There’s certainly evidence to support this. AMD launched a landing page for Polaris in early May, so a product announcement is definitely nearing. The page includes teaser die shots of both the Polaris 10 and Polaris 11 GPUs. These die shots were thoroughly examined since then revealing that Polaris 10 is indeed around ~230mm² large as was previously thought. Making it roughly one third smaller than Nvidia’s GP104 GPU powering the GTX 1080 and 1070 graphics cards which is believed to be around 320mm² large. This in turn means that Polaris 10 products will be significantly more affordable, lending Fudzilla’s “less than $299” claim legitimacy.
AMD’s Vega 10, Polaris 10 & Polaris 11 GPUs
Despite 11 being a larger number than 10, Polaris 10 is actually a larger, higher end GPU than Polaris 11. Chief Architect & head of AMD’s Radeon Technologies Group confirmed at Capsaicin that the naming scheme is time-based & Polaris 10 had simply been designed before Polaris 11, hence the smaller numerical designation.
Polaris 10 is AMD’s mid-range 14nm FinFET graphics chip, Polaris 11 is the smallest of the family and Vega 10 is the HBM2 powered high-end flagship 14nm GPU launching in 2017 to succeed the Fury lineup. It will feature AMD’s next generation Vega architecture and will be the company’s first GPU to feature second generation High Bandwidth Memory.
Polaris 11 Is The Same GPU That AMD Demoed Against The GTX 950 In December & Again At CES In January
Polaris 11 was the very first FinFET graphics chip in the world from either company, Nvidia or AMD, to be demoed publicly. AMD first demoed the chip to the press, including WCCF, back in December ahead of CES. AMD did it once again in January at CES and that was the very first public demo of the Polaris or in fact any high performance FinFET GPU.
The demo consisted of two identical systems one configured with Polaris 11 – 470/460 class GPU – and Nvidia’s GTX 950 running Star Wars Battlefront at 60 frames per second. The Polaris 11 system in its entirety consumed 54W less than the GTX 950. Considering that the GTX 950 on its own pulls ~95W on average under gaming workloads, Polaris 11 is essentially more than twice as power efficient. Delivering the same performance at roughly 40 watts. Which is less than half the power consumed by the GTX 950.
This is very early silicon, by the way. We have much more performance optimization to do in the coming months. But even in this early silicon, we’re seeing numbers versus the best class on the competition running at a heavy workload, like Star Wars—The competing system consumes 140 watts. This is 86 watts. We believe we’re several months ahead of this transition, especially for the notebook and the mainstream market. The competition is talking about chips for cars and stuff, but not the mainstream market.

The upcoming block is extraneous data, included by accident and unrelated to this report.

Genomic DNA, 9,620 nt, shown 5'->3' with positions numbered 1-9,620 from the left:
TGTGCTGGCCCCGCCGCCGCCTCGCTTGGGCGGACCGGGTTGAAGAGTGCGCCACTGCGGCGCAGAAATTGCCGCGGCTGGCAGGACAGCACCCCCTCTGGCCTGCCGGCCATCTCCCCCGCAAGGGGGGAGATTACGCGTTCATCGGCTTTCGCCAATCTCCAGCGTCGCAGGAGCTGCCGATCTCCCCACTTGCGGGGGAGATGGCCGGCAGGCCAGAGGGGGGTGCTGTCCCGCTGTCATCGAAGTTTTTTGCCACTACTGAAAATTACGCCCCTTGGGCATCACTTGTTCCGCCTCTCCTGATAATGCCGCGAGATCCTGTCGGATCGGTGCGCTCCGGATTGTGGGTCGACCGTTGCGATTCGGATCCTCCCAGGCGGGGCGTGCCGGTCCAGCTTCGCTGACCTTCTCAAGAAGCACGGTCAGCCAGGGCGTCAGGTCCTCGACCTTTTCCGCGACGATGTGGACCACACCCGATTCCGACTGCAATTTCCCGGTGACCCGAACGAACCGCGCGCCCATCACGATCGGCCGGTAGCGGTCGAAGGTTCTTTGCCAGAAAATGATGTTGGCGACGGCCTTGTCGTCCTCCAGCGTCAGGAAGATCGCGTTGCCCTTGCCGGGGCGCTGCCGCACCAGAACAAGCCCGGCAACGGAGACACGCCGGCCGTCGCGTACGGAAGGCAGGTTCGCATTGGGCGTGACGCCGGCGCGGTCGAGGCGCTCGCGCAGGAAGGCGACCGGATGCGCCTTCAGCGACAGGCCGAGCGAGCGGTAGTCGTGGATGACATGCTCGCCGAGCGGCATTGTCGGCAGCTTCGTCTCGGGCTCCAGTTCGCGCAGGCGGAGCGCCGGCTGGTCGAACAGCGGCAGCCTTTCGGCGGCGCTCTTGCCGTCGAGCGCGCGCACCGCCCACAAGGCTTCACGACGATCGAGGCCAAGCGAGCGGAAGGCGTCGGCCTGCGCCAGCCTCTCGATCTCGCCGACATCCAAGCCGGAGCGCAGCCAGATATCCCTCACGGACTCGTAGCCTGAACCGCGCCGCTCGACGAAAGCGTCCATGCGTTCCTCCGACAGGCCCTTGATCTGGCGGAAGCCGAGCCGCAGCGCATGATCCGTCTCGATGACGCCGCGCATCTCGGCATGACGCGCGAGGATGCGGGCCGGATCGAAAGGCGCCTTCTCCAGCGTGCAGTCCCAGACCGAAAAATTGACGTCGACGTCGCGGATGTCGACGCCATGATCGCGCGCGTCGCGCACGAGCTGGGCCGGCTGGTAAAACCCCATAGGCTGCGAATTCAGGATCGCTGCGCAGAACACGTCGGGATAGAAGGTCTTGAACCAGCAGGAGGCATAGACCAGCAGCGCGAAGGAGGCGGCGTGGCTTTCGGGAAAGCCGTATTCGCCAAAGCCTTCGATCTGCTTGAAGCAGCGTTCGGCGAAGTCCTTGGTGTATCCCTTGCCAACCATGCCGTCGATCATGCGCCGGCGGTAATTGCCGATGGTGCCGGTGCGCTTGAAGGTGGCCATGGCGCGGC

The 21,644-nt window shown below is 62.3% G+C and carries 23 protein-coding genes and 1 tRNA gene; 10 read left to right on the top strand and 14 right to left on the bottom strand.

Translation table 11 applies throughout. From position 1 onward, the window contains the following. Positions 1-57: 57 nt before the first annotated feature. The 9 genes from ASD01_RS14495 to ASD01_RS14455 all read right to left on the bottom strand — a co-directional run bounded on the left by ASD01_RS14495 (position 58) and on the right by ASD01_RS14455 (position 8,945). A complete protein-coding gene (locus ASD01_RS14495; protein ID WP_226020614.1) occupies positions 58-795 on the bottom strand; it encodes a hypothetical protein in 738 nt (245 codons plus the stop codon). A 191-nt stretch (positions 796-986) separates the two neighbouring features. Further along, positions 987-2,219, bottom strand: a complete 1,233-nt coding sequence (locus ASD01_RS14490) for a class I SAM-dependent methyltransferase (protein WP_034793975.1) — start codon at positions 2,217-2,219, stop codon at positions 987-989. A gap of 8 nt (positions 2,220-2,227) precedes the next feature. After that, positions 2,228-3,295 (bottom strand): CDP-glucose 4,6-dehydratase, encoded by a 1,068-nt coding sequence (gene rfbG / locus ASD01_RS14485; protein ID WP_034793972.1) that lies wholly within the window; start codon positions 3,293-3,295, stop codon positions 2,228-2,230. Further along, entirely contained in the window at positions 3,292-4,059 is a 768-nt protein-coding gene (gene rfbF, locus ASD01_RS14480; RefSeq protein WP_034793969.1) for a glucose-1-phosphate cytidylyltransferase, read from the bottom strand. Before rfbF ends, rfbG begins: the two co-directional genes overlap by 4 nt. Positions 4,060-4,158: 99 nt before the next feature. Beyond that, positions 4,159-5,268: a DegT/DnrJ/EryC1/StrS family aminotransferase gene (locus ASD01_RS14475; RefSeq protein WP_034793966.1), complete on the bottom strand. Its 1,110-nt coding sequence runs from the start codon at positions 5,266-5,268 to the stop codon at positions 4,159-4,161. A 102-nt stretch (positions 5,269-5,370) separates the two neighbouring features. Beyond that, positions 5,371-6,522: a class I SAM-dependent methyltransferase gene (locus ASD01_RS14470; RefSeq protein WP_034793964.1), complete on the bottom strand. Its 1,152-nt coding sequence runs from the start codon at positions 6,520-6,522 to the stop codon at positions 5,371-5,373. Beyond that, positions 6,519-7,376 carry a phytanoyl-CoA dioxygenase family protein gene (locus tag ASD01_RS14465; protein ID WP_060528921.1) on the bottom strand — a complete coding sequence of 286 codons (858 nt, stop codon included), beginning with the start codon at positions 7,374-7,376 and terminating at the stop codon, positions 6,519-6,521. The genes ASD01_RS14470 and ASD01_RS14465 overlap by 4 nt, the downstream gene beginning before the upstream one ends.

AMD Polaris GPUs Feature Significant Per Core Performance Gains
With all these leaks coming out we’re beginning to get a much clearer picture of what AMD is doing with its next generation Polaris based graphics cards. All the leaks that we’ve seen so far for Vega 10, Polaris 10 & Polaris 11 indicate that AMD is configuring its next generation GPUs with similar Stream Processor counts as their Fiji, Hawaii & Pitcairn predecessors, the Fury, R9 390 and R7 370 series.
The majority of the IP blocks in the graphics engine are new. Including a memory controller, for upcoming memory technologies, in addition to more capable and more power efficient compute units and geometry engine. The level 2 cache and the command processor have also been updated. Beyond what AMD detailed above about the key features and the display/multimedia updates the company did not go into much detail about what exactly went into these new IP blocks. We were promised more information will be revealed as we get closer to the release of Polaris graphics products.
AMD has stated on the few occasions that it talked about Polaris that 4th generation GCN core are significantly more powerful than their predecessors, hence the tame stream processor counts we’re saying.
Raja Koduri, Senior Vice President and Chief Architect, Radeon Technologies Group, speaking with Venturebeat.com :
We’ve redesigned many blocks in our cores. We’ve redesigned the main processor, a new geometry processor, a completely new fourth-generation Graphics Core Next with a very high increase in performance.